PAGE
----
To improve, teachers need the chance to see good teaching.  Recent research by Teach First suggested that observing skilled practice helps trainees become effective quickly (alongside several more important forms of support).  Once the foundationsare laid however, the report suggested that, for a teacher to pursue excellence, the opportunity to examine great lessons is critical.  This should be no surprise: it is analogous to the importance of showing students what great work looks like.  But it does pose two major problems:

Problem 1: who?

There are many reasons why a teacher may not be able to see excellent teaching, for example:

  • They may be the sole subject specialist in a school;
  • They may be focusing on an aspect of their teaching (questioning, for example) or a phase (A Level) in which no colleague specialises;
  • They may find that other schools, or indeed colleagues, aren’t receptive to visits.

Problem 2: when?

Even if a colleague in the next classroom is amenable to observation, a bigger problem presents itself: by definition, most teachers are teaching while most lessons are being taught.  Even if a teacher sets aside the time from their two periods of PPA a week, (and I’d contend they should), they may find that block scheduling means all of their department are free at that point, or that they can only ever observe the lessons of one year group.  Getting a whole day to see another school’s work is even less likely, if there are cover implications (although I think more could be done here).

A partial solution: video

Both problems are surmountable, but both inhibit regular observations of good teaching.  Video can go some way to solve these issues – but it still poses problems.  Footage produced for books like Teach Like a Champion and Teaching as Leadership provide well-chosen excerpts of many aspects of good teaching.  But having used them in professional development and teacher training in Britain and Sweden, differences in context seem to loom large in many teachers’ minds: unfamiliar expressions and practices overshadow the underlying similarities and make it hard for teachers to benefit.  While some schools are using services like Iris to great effect, their videos are usually restricted to use within those schools (great if you’re there, no use if your school isn’t taking this approach).  And few classroom teachers have the time or the inclination to edit videos of their work, or parental or school permission to share videos more widely.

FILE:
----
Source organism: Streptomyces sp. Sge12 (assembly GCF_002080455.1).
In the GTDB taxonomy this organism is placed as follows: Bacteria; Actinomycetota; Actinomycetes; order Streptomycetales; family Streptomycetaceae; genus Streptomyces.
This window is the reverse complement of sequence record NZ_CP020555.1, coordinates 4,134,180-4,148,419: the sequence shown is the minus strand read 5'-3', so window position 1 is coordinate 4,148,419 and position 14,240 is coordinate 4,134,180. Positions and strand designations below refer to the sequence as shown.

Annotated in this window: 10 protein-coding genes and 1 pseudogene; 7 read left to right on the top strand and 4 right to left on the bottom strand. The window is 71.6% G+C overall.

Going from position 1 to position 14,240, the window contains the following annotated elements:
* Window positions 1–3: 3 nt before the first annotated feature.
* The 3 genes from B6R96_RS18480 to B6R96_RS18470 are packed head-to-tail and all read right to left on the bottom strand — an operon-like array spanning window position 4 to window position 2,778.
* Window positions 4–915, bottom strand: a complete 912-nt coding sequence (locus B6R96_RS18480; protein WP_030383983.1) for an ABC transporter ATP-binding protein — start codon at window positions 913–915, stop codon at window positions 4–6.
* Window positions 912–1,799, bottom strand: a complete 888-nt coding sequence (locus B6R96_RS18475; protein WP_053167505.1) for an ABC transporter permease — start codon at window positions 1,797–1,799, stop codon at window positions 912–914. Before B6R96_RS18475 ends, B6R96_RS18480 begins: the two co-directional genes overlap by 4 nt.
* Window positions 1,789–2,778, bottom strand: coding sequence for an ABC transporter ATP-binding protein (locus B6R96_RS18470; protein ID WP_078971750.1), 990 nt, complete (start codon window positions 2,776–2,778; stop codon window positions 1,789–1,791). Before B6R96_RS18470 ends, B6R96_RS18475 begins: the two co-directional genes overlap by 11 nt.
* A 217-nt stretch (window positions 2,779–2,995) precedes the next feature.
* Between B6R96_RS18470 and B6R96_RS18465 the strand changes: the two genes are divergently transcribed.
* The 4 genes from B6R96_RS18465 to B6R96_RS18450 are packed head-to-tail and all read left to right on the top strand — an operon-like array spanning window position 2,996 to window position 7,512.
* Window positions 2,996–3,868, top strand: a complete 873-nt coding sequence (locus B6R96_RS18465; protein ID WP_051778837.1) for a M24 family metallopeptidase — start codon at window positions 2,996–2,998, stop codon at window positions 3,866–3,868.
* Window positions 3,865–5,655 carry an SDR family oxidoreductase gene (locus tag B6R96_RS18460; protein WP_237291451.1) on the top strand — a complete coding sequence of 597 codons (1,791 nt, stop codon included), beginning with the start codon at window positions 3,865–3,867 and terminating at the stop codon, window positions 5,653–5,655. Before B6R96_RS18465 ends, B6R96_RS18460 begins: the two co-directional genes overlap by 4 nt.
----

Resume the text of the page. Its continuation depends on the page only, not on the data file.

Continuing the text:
In my current role, I’m lucky enough to visit classrooms all around the country, and to see some fantastic teaching.  In six months, I’ve visited all kinds of schools: some deemed ‘outstanding’ and others teetering on the brink of special measures; watched lessons in free schools, academies and maintained schools; seen classes ranging from Year 1 to Year 13.  Sadly, I no longer travel light.  Instead, I stumble around with an array of filming equipment:


For the last couple of years, Teach First has been using these videos to share the work of its teachers internally, and promote discussion about what great teaching looks like.  We now want to take this a step further, providing a professional development resource which showcases the work of some of our teachers publicly.  Our first blog posts allow teachers to:

  • See maths mastery learning and in-the-moment Assessment for Learning in practice – (and visit Dani Quinn‘s classroom);
  • Learn how Laura Towers keeps herself going through even the hardest days;
  • Observe Laura Brocklebank and her teaching assistants working seamlessly – and find out how Laura achieved this;
  • Discover how Sam Ripman and Nicky Jones use graded targets without undermining students’ ambitions;
  • Study how Dani Quinn creates a culture of shared success in her maths department.

There’s no claim that these videos show perfect teaching: they portray the reality of day-to-day existence for our teachers.  They’re not posed or set up: I find a corner to stand in with a camera and trust those I visit when they say (as they very often do) “I’ve not done anything special, it’s just an ordinary set of lessons today”.  Nor do they represent a single ‘answer’ as to what good teaching is: one of the most fascinating things is how each teacher chooses techniques and strategies which fit their context and their students’ needs.

I hope that that this will provide a useful resource for professional development and mentoring.  I wonder if it might be used to spark discussion at staff meetings and among groups of teachers seeking to improve.  Each week during term time, we’ll add another video.  Please let me know what you make of this and how you use it, and, if you have a Teach First teacher doing great work in your school, recommend that we visit them!

The Spotlight site is here.

FAQs about the project are here.

DQ Edited
Dani Quinn at work